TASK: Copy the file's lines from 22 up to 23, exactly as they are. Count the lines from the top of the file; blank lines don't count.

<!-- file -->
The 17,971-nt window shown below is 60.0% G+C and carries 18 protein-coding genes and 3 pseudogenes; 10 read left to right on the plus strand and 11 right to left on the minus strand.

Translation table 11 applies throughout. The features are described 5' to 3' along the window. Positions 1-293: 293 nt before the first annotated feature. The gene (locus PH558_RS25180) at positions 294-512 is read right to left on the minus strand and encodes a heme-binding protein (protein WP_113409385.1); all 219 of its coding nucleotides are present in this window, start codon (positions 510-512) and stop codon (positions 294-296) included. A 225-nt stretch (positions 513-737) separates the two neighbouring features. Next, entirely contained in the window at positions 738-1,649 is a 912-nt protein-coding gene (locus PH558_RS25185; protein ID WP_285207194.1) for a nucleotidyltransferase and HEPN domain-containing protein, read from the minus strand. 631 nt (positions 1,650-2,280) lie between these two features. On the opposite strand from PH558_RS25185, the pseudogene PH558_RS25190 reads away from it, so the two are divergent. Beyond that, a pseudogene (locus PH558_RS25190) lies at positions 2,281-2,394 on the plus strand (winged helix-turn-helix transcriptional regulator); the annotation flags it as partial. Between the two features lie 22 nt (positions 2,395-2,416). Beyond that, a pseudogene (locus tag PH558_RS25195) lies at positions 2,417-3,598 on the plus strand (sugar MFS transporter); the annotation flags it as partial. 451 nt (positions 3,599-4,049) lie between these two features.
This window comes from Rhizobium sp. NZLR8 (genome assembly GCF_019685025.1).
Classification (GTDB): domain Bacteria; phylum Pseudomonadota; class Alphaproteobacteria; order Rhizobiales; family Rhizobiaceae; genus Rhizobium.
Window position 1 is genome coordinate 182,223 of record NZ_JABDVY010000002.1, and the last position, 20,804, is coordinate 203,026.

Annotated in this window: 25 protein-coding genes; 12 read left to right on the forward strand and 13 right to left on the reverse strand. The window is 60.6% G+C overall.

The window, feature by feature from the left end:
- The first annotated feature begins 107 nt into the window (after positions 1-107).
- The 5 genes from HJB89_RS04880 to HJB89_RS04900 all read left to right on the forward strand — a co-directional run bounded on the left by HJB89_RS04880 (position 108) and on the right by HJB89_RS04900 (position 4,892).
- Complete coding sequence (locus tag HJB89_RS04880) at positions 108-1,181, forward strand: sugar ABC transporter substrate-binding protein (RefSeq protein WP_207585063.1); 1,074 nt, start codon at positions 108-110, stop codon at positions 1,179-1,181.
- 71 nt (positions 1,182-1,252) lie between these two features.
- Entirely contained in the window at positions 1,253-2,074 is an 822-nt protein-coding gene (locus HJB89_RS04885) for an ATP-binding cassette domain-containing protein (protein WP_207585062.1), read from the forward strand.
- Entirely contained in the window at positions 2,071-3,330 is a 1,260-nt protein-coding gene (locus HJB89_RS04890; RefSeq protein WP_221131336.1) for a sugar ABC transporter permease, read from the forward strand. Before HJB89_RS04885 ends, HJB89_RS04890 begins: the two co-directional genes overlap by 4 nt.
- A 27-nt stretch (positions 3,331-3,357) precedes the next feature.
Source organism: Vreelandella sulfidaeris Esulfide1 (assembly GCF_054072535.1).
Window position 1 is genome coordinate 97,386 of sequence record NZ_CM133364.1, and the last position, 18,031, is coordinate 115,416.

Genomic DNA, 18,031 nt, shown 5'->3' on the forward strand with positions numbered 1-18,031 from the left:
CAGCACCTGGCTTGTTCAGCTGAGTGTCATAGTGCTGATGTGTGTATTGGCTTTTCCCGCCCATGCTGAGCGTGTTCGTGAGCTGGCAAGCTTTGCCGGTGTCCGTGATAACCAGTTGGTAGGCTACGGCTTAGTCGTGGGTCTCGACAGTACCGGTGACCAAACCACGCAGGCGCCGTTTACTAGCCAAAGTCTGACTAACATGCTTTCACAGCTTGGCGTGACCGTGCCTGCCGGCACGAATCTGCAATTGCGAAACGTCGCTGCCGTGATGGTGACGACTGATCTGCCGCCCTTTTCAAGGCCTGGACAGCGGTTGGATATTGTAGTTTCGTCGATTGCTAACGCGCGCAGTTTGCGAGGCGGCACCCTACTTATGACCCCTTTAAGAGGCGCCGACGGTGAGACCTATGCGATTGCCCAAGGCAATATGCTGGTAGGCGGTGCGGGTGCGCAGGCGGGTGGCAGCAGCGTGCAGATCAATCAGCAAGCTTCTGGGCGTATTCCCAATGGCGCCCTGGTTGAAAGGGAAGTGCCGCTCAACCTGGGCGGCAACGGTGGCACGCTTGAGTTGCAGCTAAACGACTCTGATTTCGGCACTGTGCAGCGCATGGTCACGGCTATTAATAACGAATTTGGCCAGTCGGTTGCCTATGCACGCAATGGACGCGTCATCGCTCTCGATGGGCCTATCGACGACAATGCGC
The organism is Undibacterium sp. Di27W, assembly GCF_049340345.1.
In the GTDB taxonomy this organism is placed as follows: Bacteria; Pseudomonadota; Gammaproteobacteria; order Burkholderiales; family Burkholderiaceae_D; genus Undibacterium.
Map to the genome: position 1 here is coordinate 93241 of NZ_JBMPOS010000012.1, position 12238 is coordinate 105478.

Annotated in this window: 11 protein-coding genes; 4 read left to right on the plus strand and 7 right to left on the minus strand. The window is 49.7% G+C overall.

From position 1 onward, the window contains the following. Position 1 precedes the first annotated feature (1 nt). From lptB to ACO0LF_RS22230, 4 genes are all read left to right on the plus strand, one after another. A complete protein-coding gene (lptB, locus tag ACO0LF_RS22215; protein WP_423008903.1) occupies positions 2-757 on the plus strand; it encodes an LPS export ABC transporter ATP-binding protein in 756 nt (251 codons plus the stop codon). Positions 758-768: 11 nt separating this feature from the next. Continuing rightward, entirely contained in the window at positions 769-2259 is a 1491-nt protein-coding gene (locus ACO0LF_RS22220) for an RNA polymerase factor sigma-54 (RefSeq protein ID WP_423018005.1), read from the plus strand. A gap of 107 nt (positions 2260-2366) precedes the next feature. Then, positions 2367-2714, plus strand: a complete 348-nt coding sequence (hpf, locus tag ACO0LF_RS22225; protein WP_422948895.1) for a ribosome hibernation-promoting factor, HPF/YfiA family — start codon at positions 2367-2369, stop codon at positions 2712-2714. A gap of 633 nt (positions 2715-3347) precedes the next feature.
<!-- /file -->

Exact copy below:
Annotated in this window: 11 protein-coding genes; 4 read left to right on the plus strand and 7 right to left on the minus strand. The window is 49.7% G+C overall.

From position 1 onward, the window contains the following. Position 1 precedes the first annotated feature (1 nt). From lptB to ACO0LF_RS22230, 4 genes are all read left to right on the plus strand, one after another. A complete protein-coding gene (lptB, locus tag ACO0LF_RS22215; protein WP_423008903.1) occupies positions 2-757 on the plus strand; it encodes an LPS export ABC transporter ATP-binding protein in 756 nt (251 codons plus the stop codon). Positions 758-768: 11 nt separating this feature from the next. Continuing rightward, entirely contained in the window at positions 769-2259 is a 1491-nt protein-coding gene (locus ACO0LF_RS22220) for an RNA polymerase factor sigma-54 (RefSeq protein ID WP_423018005.1), read from the plus strand. A gap of 107 nt (positions 2260-2366) precedes the next feature. Then, positions 2367-2714, plus strand: a complete 348-nt coding sequence (hpf, locus tag ACO0LF_RS22225; protein WP_422948895.1) for a ribosome hibernation-promoting factor, HPF/YfiA family — start codon at positions 2367-2369, stop codon at positions 2712-2714. A gap of 633 nt (positions 2715-3347) precedes the next feature.